How Art Therapy "Works"

Art-making with an art therapist is different than making art at home. The therapeutic relationship is one of the most important and beneficial parts of any therapy. In the art therapy relationship, all feelings and ideas and ways of working are valued and accepted. When a meaningful image or object is created and witnessed by an art therapist, a therapeutic experience can be facilitated in order to shift difficult feelings and create resilience against negative life stressors.  

When we enter into a space that is safe and supportive, we are able to enter into the “zone” when making art. That is the feeling of being completely engrossed in what you’re doing. We’ve all experienced that in some way, whether it be playing an instrument, or running, or reading. It is in the "zone" that what needs to be expressed or what needs to be healed can be worked out. 

The creation of a tangible product is also an important part of the session. During everyday life, and especially in times of stress, we can feel like we have very little power and control (this is especially felt by children and teens). The opportunity to create and to be in charge of the material and our time together is really significant, both developmentally as well as therapeutically. The art itself becomes a container for emotions and experiences. The object or product created can “hold” whatever is expressed. When a feeling or a memory or an experience is too difficult to talk about, the paper can hold it, or the box can contain it, or the clay can represent it. Seeing a feeling or experience in physical form can shift the negative embodied experience from something that is inside, to something that is outside of oneself. Representing a feeling in physical form, separating it from the self, and having it witnessed and accepted by an art therapist, can take away some of the fear, isolation, and power of those negative feelings.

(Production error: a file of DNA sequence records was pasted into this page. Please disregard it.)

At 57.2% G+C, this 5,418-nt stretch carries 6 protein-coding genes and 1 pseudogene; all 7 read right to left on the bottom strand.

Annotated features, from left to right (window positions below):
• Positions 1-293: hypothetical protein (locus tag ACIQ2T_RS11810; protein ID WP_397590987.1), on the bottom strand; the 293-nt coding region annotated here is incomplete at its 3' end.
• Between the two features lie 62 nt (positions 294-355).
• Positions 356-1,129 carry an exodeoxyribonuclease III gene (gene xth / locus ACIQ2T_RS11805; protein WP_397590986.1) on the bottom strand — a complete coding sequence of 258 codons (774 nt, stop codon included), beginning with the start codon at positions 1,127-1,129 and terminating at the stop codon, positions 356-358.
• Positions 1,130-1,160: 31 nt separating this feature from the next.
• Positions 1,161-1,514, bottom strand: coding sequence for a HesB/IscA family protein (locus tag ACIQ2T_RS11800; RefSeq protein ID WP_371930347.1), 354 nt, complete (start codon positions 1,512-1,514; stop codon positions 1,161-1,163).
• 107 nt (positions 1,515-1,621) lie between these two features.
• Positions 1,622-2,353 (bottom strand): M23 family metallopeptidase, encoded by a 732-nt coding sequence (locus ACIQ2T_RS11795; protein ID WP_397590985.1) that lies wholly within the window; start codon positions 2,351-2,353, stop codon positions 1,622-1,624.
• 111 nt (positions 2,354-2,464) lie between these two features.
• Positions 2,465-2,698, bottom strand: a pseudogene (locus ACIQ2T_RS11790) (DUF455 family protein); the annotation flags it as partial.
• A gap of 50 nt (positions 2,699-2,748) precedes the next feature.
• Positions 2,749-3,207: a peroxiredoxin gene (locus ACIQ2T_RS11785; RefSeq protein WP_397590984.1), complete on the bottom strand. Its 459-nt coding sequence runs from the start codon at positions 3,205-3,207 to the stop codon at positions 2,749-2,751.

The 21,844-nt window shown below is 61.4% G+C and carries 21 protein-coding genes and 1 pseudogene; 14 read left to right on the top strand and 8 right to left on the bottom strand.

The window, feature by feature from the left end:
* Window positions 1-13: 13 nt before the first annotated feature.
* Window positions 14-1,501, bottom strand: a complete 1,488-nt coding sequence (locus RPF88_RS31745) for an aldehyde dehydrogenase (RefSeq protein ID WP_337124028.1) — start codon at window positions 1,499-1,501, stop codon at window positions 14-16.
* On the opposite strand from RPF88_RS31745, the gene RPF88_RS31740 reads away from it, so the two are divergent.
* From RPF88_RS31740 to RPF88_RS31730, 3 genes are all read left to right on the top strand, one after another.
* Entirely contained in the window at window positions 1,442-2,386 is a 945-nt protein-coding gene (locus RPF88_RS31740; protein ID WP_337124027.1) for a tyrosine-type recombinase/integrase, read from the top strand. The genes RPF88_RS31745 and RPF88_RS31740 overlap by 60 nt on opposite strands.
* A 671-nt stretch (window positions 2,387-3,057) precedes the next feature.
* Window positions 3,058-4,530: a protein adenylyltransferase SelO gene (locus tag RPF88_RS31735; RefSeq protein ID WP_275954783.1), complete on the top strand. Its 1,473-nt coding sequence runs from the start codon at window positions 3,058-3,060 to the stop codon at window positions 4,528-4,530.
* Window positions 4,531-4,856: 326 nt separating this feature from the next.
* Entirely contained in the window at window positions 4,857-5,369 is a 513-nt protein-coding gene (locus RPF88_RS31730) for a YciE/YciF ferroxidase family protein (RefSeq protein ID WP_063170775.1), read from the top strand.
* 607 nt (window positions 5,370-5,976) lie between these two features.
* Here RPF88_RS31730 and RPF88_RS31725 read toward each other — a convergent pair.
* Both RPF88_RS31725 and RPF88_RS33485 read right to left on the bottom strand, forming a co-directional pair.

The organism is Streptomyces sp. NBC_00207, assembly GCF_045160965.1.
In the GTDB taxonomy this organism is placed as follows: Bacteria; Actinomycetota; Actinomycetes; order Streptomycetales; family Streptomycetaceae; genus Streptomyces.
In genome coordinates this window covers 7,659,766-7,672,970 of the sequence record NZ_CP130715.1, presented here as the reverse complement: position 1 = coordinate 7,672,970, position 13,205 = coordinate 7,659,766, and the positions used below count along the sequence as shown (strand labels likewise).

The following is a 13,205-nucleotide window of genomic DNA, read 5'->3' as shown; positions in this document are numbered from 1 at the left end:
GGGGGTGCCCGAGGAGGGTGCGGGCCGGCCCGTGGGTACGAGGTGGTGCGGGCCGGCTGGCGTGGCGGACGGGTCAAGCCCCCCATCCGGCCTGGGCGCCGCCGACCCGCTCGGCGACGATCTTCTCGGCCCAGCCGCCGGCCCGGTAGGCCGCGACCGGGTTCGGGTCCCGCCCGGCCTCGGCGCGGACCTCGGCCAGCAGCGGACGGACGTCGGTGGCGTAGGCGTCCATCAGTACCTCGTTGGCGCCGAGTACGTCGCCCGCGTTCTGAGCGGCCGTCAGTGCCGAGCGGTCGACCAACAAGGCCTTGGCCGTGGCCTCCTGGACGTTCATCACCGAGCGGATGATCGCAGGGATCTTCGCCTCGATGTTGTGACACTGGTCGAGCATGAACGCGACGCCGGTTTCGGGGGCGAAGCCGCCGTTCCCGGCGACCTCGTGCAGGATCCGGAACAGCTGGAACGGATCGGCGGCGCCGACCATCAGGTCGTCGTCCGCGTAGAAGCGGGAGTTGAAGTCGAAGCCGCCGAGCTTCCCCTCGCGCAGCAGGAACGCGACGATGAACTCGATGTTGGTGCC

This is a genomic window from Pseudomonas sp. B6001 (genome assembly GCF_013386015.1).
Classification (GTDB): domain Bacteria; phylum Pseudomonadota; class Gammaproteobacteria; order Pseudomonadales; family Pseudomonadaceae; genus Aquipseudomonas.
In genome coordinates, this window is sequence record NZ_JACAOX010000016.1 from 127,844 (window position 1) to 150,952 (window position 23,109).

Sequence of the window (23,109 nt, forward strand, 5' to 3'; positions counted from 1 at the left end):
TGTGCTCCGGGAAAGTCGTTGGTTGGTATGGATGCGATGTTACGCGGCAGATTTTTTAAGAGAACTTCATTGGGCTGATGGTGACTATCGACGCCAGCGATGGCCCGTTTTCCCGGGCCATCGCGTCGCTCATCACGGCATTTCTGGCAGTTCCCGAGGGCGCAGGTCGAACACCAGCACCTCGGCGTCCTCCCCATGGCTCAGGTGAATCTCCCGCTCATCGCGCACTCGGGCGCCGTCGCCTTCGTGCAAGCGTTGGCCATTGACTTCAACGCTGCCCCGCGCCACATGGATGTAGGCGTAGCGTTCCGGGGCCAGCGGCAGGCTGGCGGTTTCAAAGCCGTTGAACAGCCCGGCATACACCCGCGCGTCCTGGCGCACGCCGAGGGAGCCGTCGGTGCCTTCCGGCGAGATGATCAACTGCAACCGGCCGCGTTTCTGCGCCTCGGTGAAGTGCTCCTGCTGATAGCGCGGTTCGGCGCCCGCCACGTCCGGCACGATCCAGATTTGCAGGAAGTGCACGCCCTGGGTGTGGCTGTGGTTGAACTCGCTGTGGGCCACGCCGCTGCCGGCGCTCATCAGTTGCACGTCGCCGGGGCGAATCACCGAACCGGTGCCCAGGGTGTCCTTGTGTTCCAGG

Finally, the process and the product can serve as a visual metaphor. After creating a feeling or experience in a form, we can manipulate the form in order to better understand it, cope with it, or find new ways to relate to it. We can cut parts out, stitch pieces together, fasten it to something, make it stronger, loosen it, turn it over, scrunch it up, put it in a box, destroy it, etc. Manipulating the physical form can change how it feels to us and we can relate to it from a place of agency.

If you have any questions about how art therapy works, or if it would be a good fit for you, please contact me and we can set up a introductory call.